\sin{\frac{\alpha}{2}\sin{\frac{\beta}{2}\sin{\gamma})[/tex]

With this, it is easy to visualize for example the action of a rotation on a straight line passing through the centre of the ball.

Let this straight line be

[tex]t \mapsto (\sin{\frac{t}{2}},0,0) [/tex], i.e. the x-axis of our coordinate system each point of it representing a rotation with angle [tex]t[/tex] arount the x axis.

Then the right action of the rotation around the axis [tex]v = (\cos{g}, \sin{g}, 0)[/tex] and angle [tex]b[/tex] transforms this straight line to the curve

x(t) = cos(g)*sin(b/2)*cos(t/2) + sin(t/2)*cos(b/2)

y(t) = sin(g)*sin(b/2)*cos(t/2)

z(t) = sin(t/2)*sin(b/2)*sin(g)

The left action of it only differs in the sign of z(t).Giving explicit values to g and b, we can visualize these curves e.g. on the webpage http://cs.jsu.edu/mcis/faculty/leathrum/Mathlets/parapath.html#applettop"
 
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  • #6
Here is an example.
 

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1. What is the purpose of visualizing left action of SO(3) on itself?

The purpose of visualizing left action of SO(3) on itself is to understand the geometric representation of rotations in three-dimensional space. SO(3) is the special orthogonal group of three-dimensional rotations, and by visualizing its left action on itself, we can see how rotations affect points and shapes in space.

2. How does the left action of SO(3) on itself work?

The left action of SO(3) on itself involves applying rotations from the special orthogonal group to points in three-dimensional space. This means that for each rotation in SO(3), there is a corresponding transformation of points in space. This left action can be visualized by using geometric tools such as matrices or quaternions.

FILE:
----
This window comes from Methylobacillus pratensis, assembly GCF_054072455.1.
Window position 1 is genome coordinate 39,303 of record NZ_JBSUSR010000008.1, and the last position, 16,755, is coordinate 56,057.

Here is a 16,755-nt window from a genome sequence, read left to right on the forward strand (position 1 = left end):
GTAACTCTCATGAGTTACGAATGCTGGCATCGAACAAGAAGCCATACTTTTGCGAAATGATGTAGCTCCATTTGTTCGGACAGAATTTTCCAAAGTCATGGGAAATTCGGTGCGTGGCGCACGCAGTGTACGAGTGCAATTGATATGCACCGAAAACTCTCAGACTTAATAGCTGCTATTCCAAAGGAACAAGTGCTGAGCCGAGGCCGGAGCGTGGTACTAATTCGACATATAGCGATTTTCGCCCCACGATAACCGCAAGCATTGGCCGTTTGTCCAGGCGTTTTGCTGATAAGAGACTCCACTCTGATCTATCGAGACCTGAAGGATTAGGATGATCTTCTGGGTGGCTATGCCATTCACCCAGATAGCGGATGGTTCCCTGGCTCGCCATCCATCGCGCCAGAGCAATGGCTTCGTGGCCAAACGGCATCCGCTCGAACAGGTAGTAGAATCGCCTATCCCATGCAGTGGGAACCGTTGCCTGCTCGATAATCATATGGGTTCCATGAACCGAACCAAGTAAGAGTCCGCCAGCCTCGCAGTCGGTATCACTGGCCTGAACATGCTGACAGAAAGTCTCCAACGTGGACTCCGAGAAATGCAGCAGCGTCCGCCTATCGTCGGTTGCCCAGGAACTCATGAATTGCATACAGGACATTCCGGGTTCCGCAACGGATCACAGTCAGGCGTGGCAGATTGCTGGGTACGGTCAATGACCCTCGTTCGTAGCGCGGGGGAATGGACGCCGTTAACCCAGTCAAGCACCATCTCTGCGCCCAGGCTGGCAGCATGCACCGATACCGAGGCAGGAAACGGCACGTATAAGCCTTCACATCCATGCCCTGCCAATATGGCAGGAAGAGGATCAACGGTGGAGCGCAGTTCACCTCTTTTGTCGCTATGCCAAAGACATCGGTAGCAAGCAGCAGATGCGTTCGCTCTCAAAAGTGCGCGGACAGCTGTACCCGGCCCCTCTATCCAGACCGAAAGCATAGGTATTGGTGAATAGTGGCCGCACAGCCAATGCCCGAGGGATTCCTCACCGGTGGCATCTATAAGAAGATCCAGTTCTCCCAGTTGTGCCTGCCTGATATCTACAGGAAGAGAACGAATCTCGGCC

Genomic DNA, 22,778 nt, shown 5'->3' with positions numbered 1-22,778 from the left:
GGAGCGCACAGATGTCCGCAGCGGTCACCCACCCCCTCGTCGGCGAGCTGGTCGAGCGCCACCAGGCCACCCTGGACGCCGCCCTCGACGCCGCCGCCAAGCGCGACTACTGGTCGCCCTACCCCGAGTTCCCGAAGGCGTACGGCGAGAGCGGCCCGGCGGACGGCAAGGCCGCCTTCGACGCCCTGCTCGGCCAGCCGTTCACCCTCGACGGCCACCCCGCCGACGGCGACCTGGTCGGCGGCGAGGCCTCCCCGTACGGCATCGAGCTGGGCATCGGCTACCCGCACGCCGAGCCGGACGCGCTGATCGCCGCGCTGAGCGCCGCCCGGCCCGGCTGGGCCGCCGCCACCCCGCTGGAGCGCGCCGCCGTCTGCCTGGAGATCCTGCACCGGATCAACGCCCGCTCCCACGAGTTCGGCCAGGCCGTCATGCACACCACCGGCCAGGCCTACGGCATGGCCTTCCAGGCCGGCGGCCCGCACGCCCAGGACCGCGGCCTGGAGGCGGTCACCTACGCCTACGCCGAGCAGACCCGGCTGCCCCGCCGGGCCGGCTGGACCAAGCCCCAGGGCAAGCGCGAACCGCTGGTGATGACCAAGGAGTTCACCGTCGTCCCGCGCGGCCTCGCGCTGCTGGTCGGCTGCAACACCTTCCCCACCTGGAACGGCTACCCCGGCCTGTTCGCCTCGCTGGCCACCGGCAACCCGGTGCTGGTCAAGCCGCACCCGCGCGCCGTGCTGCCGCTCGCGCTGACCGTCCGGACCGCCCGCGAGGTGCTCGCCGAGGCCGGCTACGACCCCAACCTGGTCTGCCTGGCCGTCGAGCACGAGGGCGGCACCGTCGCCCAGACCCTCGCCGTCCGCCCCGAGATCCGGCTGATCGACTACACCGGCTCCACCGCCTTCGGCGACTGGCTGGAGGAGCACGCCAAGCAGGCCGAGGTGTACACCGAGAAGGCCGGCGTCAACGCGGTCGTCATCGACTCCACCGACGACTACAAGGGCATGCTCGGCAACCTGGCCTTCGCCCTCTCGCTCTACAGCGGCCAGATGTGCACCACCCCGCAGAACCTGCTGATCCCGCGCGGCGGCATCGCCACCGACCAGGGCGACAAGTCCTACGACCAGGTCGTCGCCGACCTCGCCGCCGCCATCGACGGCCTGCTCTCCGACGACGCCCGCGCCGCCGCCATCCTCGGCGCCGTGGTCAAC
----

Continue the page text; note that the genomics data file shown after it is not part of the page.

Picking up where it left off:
3. What are some practical applications of visualizing left action of SO(3) on itself?

Visualizing left action of SO(3) on itself has practical applications in computer graphics, robotics, and physics. In computer graphics, it is used to create realistic 3D animations and simulations. In robotics, it is used to model and control the movement of robotic arms. In physics, it is used to understand the behavior of rigid bodies and their rotational motion.

4. How does visualizing left action of SO(3) on itself relate to linear algebra?

The left action of SO(3) on itself can be represented using matrices, which are an important tool in linear algebra. This allows us to use linear algebra techniques, such as matrix multiplication and eigendecomposition, to analyze and understand the left action of SO(3) on itself. It also helps us to see the connection between rotations in three-dimensional space and linear transformations.

5. Are there any limitations to visualizing left action of SO(3) on itself?

One limitation of visualizing left action of SO(3) on itself is that it only applies to rotations in three-dimensional space. It does not take into account other types of transformations or rotations in higher dimensions. Additionally, visualizing the left action may become difficult for complex or non-standard rotations, making it less useful in those cases.